WASHINGTON - The Securities and Exchange Commission voted unanimously yesterday to propose sweeping changes to the way tax-exempt and other money market funds are regulated in response to the financial crisis and the unprecedented havoc caused by the run on a taxable fund last fall.
The proposals - which will be subject to public comment for 60 days after they are published in the Federal Register - are designed to make the roughly $4 trillion money market fund industry more resilient to economic stresses and less exposed to such runs by investors.
Tax-exempt funds settled with $463.01 billion in total assets for the week ending June 15, according to the Money Fund Report, a service of iMoneyNet.com.
"I believe that the proposal the commission is considering today will go a long way toward better protecting investors and making money market funds more resilient to short-term market risks," SEC chairman Mary Schapiro said.
The proposals would shorten the weighted average maturity of fund holdings to 60 from 90 days, restrict funds from investing in so-called second-tier securities, require fund managers to conduct periodic stress tests to ensure they can maintain a stable net-asset value, and require monthly disclosures of holdings to both the SEC and investors.
In addition, the proposals would permit a fund that has "broken the buck" to suspend redemptions while it undertakes an "orderly liquidation" of assets. A firm breaks the buck when its net asset value drops below $1 per share.
One proposal that applies only to taxable funds would require retail and institutional money-market funds to hold a portion of their assets in cash or other instruments that can be converted into cash within one day. The provision does not apply to tax-exempts because there is a dearth of variable-rate demand obligations that are money-market eligible and reset on a daily basis, SEC officials said.
But Robert Plaze, associated director for regulation in the SEC's division of investment management, noted that the commision is seeking comment on whether a part of the liquidity proposal should apply to tax-exempts: the requirement that 15% of a retail money-market funds' assets, or 30% of an institutional fund's assets, be convertible to cash within one week.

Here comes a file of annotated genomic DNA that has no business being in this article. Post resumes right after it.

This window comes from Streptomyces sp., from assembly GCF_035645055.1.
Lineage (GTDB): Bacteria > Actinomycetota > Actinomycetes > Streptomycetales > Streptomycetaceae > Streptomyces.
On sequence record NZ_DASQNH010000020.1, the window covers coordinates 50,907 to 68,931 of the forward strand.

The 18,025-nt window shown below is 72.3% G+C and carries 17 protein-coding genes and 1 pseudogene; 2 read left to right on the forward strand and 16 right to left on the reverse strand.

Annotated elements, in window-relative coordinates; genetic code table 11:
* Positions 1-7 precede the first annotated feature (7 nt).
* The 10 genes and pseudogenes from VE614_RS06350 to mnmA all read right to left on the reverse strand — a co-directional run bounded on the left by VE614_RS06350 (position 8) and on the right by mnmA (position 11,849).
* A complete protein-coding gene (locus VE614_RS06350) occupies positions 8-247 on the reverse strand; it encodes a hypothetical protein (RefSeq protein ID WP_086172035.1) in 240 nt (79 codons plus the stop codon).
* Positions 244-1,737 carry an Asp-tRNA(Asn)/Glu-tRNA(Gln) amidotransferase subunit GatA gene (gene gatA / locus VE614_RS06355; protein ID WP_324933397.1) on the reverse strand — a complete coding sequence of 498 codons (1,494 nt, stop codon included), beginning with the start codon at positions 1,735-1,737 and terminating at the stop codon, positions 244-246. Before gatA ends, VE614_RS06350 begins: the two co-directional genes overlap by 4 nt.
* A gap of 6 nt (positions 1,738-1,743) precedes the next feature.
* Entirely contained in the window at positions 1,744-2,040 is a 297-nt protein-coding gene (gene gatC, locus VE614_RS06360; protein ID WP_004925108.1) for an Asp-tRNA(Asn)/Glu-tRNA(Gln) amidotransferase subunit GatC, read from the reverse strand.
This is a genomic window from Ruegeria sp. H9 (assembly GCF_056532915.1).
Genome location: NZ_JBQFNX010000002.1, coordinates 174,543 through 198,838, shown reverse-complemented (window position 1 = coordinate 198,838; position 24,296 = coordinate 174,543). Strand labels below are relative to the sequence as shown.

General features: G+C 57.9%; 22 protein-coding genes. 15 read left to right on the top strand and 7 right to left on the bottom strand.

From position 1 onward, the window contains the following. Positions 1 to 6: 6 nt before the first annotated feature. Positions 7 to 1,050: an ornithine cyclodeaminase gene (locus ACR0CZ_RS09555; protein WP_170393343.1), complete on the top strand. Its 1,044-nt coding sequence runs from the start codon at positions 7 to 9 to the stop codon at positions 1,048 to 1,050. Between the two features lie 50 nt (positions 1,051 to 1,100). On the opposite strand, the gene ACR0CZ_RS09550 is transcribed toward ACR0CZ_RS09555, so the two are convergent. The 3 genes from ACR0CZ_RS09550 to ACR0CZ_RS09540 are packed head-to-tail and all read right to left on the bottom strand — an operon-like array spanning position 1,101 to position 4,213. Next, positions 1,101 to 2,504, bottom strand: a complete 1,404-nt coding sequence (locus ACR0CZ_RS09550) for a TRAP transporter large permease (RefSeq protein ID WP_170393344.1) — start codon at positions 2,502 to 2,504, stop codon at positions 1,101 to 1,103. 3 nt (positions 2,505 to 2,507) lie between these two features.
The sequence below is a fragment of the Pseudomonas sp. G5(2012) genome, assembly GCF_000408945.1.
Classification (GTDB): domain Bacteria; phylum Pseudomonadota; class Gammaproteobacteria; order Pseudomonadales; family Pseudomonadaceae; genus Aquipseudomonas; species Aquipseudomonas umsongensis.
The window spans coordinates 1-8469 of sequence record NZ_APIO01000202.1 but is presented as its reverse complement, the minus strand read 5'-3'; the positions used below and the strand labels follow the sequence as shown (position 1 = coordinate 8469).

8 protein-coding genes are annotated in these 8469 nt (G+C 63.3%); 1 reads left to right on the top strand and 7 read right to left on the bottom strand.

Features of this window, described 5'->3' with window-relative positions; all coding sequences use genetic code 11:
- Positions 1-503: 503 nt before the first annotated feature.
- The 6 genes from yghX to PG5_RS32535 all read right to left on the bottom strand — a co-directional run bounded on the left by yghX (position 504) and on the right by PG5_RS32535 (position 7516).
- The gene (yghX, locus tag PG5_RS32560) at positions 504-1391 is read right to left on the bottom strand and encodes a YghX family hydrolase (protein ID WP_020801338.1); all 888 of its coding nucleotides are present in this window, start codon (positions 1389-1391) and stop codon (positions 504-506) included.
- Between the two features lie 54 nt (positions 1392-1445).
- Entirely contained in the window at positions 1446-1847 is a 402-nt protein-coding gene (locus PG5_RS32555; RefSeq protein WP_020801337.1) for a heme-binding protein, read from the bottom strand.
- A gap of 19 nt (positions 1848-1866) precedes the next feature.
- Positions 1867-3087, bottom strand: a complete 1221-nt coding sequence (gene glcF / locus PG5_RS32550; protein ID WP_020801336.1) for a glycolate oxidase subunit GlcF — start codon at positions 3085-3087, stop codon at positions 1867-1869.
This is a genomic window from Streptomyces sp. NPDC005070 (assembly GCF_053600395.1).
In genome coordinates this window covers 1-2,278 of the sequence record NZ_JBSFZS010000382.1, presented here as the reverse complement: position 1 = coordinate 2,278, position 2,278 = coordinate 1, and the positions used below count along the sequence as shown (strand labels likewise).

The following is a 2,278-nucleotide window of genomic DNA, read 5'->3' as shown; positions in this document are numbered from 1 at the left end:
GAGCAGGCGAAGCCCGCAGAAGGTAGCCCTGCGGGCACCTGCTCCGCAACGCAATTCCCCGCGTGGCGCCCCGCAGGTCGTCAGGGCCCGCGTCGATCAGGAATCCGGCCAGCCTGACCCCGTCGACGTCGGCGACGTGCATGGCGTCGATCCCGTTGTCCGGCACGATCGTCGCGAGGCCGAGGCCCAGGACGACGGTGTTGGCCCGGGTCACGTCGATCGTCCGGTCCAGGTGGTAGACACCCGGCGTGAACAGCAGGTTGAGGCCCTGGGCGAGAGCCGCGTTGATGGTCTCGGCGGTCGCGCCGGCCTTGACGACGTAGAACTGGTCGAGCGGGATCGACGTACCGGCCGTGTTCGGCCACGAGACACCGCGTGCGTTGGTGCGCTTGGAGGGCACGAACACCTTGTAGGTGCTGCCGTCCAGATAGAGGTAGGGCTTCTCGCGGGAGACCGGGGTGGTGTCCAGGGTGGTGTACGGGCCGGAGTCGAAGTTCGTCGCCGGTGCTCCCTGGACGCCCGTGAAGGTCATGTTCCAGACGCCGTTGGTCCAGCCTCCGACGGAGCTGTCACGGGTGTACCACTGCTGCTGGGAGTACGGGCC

Meanwhile, the agency is asking for comment on whether it should propose requiring a floating net-asset value rather than a stable share price and eliminating credit rating agency benchmarks in the SEC's Rule 2a-7 on money market funds. The SEC rule generally requires that all money-fund eligible securities be rated at least double-A by two nationally recognized statistical rating organizations.
Though the some market participants have argued that a floating NAV may better insulate investors from a run on funds, the Investment Company Institute, an industry group, yesterday reiterated its strong opposition to moving to a floating NAV,
"Such a change would be so unpopular with investors that it would likely push them into riskier, less-regulated products," the ICI said in a statement. However, it added that it "strongly supports" the SEC's goals of boosting credit quality, liquidity and maturity standards for money market fund holdings.
Speaking to reporters following the SEC vote, Plaze said that "there are really good arguments" for and against a floating NAV, and the SEC staff officials "simple weren't ready" to make a recommendation on this issue without public comment.
Both the ICI report and the SEC's proposals stem from a run last September on the Reserve Primary Fund, a taxable money market fund that had exposure to Lehman Brothers' debt and became the first fund to break the buck following the firm's collapse.
The primary fund's collapse had "ripple effects" for other money market funds, Schapiro said during the meeting, noting that during the week of Sept. 15, investors withdrew about $300 billion from "prime" money market funds, or 14% of the assets held in those funds.
A white paper on financial regulatory reform issued last week by the Treasury Department urged the SEC to continue its efforts to strengthen the money market fund regulatory framework, and called on the President's Working Group on Financial Markets to study whether fundamental changes, such as a floating NAV, are necessary.
Plaze said the SEC may act on the proposed rule changes first and then consider whether it should propose further restrictions based on the comments received. He also said there would be a transition period before the funds would have to implement the rules so that they would not have to sell off securities to meet them.